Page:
The first heavy storm of the year thrashed Pattaya on Tuesday, deadlocking traffic and cutting huge swaths through newly rebuilt Pattaya Beach.
Two hours of torrential rain April 2 filled all the city’s major arteries with so much water, only large tour buses could move.
The flood runoff ran a meter deep on parts of Sukhumvit Road with police officers trying their best to get motorbikes and cars moving again.
On Soi Khao Noi through the railway-parallel road to Soi Khao Talo, flooding reached 50 centimeters, with vehicles forced to turn back before becoming stuck.
Numerous homes were damaged in Eakmongkol 4/3 Village on Soi Khao Talo 5, with water rushing into homes and submerging cars and motorbikes.
Resident Lan, 50, said the village is not connected to city sewers and has no way to quickly drain water. It’s also a low-lying area of East Pattaya, so the floods run deeper there.
He called for assistance from Nongprue Subdistrict, which has jurisdiction over the area.
Likewise, parts of Third Road, Soi Buakhao and Beach Road became impassable.
All that water has to go somewhere and, as it always does, it ends up washing over Beach Road and onto Pattaya Beach. The difference now, however, is that the shoreline has had a 600-million-baht facelift, so the damage caused by the torrents of water hurts even more.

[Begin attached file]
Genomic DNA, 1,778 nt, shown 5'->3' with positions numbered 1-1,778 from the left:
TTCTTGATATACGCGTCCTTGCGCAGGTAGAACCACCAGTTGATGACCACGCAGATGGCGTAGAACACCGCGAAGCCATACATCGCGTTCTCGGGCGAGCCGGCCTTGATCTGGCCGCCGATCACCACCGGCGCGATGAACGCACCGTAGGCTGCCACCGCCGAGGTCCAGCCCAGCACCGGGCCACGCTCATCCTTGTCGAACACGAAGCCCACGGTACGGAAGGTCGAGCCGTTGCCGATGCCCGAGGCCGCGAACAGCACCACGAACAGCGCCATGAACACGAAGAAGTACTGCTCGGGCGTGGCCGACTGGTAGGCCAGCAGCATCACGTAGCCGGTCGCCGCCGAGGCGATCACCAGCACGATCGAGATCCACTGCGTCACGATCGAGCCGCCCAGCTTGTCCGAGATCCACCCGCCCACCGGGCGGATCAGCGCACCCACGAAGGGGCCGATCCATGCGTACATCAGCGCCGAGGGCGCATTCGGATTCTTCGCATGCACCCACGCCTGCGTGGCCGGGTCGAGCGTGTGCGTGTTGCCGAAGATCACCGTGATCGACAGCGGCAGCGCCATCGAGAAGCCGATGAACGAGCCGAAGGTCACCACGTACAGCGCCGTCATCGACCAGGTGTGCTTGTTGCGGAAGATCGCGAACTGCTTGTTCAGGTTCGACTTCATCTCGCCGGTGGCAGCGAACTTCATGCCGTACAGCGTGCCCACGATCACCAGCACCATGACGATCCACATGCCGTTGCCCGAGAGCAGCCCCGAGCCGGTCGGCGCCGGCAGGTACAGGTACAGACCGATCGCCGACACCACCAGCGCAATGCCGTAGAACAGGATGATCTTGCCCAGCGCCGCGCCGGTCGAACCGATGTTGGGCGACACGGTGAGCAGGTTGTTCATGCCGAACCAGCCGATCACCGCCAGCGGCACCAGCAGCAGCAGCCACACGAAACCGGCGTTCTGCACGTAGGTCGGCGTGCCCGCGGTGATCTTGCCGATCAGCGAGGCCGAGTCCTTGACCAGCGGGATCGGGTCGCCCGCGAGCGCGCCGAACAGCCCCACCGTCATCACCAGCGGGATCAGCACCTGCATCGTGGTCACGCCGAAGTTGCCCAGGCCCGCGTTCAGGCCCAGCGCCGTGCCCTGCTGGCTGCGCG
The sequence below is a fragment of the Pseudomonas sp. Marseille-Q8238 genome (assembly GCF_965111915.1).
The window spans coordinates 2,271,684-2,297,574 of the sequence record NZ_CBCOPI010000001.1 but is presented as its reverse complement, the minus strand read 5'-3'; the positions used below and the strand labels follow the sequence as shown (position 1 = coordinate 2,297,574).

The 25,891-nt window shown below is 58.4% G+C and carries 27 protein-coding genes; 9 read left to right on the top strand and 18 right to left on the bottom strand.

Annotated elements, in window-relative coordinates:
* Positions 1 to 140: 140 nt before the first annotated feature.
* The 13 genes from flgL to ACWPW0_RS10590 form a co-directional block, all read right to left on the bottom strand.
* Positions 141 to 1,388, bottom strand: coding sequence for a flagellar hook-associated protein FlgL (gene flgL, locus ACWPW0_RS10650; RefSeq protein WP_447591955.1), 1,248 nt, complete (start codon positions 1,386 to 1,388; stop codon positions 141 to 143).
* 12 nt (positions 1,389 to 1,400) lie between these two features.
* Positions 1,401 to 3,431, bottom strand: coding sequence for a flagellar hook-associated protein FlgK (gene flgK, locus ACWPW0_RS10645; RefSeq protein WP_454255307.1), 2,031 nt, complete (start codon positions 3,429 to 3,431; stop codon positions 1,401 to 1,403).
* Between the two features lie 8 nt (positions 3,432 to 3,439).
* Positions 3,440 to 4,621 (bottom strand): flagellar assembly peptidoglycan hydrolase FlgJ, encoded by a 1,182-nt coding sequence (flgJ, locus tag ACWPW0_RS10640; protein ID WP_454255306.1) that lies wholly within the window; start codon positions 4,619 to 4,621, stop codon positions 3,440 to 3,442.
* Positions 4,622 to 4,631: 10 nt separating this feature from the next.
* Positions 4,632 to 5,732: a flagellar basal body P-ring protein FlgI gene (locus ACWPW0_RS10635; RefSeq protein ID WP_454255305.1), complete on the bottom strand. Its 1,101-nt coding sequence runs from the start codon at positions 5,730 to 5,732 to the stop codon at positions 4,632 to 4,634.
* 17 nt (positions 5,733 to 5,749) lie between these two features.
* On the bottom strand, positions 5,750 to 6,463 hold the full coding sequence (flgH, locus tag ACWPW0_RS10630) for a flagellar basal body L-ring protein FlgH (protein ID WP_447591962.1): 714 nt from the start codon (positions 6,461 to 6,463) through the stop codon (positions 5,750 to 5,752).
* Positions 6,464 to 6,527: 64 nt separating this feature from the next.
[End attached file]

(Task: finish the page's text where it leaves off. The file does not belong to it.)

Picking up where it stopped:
Pattaya’s sewage system was designed to carry at most 80,000 cubic meters of water and waste simultaneously. At those levels, sewage constitutes only about 30 percent of the total volume, meaning storm runoff can dilute it sufficiently before it reaches the sea.
With the city’s population explosion, however, up to 120,000 cu. meters of liquid is being flushed into Pattaya’s pipes with half of that being raw sewage. While some can be cleaned at two sewage-treatment plants, large quantities of untreated wastewater ends up blackening the beach and sea.
Such was the case Tuesday, with Pattaya Bay turning black and deep trenches running through the new sand.